Washington, January 21, 1901.
notice to american citizens formerly citizens of france who contemplate returning to that country.
The information given below is believed to be correct, yet is not to considered as official, as it relates to the laws and regulations of a foreign country.
All Frenchmen who are not declared unfit or excused may be called upon for military duty between the ages of 20 and 45 years. They are obliged to serve three years in the active army, ten in the reserve of the active army, six in the territorial army, and six in the reserve of the territorial army.
If released from all military obligations in France, or if the authorization of the French Government was obtained beforehand, naturalization of a former French citizen in the United States is accepted by the French Government; but a Frenchman naturalized abroad without the consent of his Government, and who at the time of his naturalization was still subject to military service in the active army or in the reserve of the active army, is held to be amenable to the French military laws. Not having responded to the notice calling him to accomplish his military service, he is placed on the list of those charged with noncompliance with the military laws, and if he returns to France he is liable to arrest, trial, and upon conviction is turned over to the army, active, reserve, or territorial, according to his age. Long absence from France and old age do not prevent this action.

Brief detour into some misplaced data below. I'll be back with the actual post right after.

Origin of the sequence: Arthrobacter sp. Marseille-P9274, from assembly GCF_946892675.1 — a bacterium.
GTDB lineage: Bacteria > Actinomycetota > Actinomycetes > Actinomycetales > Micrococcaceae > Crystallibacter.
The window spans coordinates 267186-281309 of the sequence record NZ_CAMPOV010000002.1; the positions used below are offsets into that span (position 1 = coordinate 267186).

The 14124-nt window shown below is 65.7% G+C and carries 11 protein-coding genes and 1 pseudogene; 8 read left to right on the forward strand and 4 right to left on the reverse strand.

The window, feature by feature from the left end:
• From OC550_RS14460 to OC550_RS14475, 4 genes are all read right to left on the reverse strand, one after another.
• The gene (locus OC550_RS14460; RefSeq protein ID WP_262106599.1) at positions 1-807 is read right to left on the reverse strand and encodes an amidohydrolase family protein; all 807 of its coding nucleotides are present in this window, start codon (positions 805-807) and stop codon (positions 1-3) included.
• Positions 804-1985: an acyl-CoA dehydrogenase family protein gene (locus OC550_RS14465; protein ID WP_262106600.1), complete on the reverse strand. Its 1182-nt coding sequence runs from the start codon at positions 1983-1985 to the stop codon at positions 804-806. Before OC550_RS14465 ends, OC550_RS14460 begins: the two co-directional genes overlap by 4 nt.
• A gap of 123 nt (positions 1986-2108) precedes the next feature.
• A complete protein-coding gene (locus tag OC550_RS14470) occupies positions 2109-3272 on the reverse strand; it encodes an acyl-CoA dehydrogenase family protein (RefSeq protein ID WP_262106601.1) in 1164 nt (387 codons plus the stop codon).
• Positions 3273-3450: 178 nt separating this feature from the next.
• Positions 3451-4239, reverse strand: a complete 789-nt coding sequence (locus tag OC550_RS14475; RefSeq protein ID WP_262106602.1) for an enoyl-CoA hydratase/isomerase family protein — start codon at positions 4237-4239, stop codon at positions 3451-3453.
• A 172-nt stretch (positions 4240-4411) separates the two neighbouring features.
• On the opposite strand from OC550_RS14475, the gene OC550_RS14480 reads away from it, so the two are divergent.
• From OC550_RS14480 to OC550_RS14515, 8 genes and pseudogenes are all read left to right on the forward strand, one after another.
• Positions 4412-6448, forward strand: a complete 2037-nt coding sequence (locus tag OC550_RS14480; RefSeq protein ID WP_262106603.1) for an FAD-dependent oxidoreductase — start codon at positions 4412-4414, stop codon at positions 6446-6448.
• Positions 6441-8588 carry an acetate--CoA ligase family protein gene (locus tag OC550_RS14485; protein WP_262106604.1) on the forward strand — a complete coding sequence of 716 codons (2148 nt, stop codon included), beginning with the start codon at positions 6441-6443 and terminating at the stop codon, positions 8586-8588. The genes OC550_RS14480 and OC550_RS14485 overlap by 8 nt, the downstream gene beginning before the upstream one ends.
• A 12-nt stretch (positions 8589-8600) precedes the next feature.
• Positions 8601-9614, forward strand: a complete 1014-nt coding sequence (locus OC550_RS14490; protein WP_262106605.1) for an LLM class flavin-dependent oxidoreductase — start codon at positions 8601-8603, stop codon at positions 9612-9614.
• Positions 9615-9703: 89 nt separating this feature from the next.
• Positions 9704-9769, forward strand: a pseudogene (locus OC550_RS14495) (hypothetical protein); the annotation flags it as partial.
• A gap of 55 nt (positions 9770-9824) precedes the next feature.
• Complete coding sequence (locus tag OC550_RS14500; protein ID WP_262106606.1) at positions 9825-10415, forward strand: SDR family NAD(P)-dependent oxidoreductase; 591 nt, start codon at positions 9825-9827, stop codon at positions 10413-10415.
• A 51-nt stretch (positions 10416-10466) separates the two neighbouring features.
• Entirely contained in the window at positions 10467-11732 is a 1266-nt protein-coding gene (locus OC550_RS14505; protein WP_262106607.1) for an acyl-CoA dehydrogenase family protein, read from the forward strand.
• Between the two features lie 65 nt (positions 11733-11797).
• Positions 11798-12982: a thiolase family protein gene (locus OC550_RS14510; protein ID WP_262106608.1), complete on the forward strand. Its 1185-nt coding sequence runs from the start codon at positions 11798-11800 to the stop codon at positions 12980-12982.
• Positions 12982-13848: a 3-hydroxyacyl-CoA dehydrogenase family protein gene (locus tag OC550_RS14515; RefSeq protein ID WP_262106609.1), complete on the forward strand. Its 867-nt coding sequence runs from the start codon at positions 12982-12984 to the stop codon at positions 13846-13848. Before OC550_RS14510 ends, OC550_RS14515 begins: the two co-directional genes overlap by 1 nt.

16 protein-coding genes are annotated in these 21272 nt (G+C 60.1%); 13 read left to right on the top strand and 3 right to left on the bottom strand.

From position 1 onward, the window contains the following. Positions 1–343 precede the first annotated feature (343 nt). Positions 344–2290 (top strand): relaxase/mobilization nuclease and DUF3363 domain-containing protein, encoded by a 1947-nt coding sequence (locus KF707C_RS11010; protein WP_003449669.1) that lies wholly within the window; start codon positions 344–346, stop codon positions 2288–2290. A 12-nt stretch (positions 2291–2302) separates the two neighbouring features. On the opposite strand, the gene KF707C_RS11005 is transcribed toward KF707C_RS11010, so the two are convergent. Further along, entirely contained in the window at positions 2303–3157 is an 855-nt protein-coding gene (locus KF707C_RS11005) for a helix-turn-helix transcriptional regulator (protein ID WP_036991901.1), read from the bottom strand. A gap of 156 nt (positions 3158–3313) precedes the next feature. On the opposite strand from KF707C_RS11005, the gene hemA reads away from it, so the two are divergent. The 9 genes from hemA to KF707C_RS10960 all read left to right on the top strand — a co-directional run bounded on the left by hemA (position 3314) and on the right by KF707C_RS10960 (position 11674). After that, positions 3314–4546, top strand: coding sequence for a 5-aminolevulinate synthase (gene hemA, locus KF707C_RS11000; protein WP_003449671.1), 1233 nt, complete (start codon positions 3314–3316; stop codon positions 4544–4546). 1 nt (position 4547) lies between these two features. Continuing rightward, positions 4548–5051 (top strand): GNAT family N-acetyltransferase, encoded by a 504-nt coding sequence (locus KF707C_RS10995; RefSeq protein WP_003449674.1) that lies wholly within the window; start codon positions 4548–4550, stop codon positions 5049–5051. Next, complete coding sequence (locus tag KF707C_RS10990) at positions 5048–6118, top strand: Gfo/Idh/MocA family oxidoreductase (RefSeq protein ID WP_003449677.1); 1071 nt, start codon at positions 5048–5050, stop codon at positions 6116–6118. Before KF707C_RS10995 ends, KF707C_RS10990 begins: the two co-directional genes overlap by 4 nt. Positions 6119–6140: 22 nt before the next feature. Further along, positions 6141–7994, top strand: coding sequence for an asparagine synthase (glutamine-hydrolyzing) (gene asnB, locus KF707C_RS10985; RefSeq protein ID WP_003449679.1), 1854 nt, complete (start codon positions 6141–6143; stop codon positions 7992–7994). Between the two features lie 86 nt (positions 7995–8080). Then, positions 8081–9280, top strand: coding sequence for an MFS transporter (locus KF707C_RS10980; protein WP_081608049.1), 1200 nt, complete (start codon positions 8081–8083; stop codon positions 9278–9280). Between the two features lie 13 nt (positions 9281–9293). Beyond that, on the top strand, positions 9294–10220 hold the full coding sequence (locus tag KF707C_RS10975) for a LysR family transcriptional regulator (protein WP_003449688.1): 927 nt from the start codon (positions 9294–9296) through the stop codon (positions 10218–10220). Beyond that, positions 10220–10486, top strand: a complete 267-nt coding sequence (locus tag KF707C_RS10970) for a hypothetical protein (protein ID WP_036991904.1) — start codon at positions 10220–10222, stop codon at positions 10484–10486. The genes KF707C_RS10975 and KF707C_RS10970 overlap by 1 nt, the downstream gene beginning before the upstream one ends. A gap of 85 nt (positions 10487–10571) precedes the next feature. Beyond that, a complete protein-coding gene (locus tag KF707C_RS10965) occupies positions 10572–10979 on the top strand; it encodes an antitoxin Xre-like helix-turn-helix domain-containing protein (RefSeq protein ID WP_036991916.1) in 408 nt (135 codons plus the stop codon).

A Frenchman naturalized abroad, after having passed the age of service in the active army and the reserve, nevertheless continues on the military list until he has had his name struck from the rolls, which may usually be done by his sending his naturalization certificate through the United States embassy to the proper French authorities.
The French Government rarely gives consent to a Frenchman of military age to throw off his allegiance. Application on the subject may, however, be addressed to the minister of justice at Paris, accompanied by a full statement of the particulars and a fee of 675 francs. If the request is granted, the name of the person concerned is erased from the military list and he may return to France safely.
There is no treaty between the United States and France defining the status of former French citizens who have become naturalized American citizens.
Passports are not necessary to enter France, but are usually required from sojourners or travelers afterwards. They are recognized without being visaed or indorsed.